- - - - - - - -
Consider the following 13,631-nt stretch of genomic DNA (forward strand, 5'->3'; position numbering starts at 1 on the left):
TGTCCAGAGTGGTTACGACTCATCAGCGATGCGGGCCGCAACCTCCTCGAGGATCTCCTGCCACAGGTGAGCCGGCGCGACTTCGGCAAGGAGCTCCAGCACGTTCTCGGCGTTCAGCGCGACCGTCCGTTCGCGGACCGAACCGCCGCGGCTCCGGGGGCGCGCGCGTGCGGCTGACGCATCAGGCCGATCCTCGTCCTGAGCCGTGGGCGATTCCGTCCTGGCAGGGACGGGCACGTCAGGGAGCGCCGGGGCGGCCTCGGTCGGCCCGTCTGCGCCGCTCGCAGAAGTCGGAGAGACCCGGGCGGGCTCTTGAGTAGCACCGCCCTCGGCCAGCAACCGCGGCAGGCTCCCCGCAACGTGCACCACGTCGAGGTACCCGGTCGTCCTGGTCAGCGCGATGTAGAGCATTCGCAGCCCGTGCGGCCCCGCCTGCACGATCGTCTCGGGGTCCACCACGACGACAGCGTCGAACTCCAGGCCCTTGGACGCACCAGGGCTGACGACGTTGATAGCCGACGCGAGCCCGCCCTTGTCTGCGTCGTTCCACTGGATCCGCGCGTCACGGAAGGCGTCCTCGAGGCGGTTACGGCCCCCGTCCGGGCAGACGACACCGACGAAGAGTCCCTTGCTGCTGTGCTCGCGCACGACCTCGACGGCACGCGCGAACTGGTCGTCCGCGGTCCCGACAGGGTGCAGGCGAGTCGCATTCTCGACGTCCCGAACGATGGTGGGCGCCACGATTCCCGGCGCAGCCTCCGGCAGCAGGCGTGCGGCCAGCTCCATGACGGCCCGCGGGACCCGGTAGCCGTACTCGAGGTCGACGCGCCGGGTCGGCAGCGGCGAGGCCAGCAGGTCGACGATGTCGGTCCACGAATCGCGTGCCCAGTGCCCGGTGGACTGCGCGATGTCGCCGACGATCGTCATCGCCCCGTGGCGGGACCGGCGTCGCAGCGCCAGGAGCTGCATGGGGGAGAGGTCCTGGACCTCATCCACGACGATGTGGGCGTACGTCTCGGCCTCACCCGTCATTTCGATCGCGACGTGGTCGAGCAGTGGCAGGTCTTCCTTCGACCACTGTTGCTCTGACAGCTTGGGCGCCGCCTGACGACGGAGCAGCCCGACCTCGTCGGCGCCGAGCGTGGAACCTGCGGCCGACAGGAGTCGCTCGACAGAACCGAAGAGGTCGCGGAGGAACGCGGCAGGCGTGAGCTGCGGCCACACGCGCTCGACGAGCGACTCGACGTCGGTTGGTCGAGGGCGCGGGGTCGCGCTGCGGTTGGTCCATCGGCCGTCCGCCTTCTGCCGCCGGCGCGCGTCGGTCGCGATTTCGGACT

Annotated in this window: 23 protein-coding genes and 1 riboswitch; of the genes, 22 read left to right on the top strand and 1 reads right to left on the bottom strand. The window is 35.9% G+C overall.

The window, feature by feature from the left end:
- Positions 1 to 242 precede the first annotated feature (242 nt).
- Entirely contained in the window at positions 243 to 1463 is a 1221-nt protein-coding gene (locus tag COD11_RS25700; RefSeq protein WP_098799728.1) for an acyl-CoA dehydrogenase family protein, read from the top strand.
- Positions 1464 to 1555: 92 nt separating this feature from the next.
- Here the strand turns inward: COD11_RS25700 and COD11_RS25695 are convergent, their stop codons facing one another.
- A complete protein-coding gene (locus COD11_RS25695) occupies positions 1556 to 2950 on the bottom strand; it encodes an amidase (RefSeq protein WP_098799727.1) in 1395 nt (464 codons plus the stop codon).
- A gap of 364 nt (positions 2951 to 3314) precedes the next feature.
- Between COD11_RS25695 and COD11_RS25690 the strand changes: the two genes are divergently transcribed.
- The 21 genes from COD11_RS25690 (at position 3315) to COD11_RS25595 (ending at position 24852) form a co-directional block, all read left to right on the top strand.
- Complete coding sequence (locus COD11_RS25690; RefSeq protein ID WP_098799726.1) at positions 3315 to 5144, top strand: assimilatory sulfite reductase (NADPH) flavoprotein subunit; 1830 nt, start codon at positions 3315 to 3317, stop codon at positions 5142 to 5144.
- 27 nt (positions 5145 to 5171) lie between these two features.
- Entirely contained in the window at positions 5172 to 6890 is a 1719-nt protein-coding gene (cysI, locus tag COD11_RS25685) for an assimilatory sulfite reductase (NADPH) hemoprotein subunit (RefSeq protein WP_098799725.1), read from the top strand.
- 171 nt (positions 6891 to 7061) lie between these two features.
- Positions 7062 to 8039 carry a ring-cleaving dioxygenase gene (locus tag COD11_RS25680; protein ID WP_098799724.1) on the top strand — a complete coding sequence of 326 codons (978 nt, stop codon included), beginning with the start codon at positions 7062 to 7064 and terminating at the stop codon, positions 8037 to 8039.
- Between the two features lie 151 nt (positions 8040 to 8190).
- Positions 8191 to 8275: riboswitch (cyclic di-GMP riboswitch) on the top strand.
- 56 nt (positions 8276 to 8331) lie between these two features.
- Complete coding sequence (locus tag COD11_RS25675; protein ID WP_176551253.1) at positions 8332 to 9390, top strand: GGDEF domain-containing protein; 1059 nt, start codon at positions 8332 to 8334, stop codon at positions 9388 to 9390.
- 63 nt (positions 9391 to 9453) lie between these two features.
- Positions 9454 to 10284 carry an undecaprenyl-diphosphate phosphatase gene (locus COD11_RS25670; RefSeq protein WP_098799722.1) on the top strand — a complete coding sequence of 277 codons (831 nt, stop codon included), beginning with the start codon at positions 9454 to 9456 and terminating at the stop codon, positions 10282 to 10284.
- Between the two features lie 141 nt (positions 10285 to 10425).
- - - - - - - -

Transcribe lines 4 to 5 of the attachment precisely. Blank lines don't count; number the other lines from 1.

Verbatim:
The window, feature by feature from the left end:
- Positions 1 to 242 precede the first annotated feature (242 nt).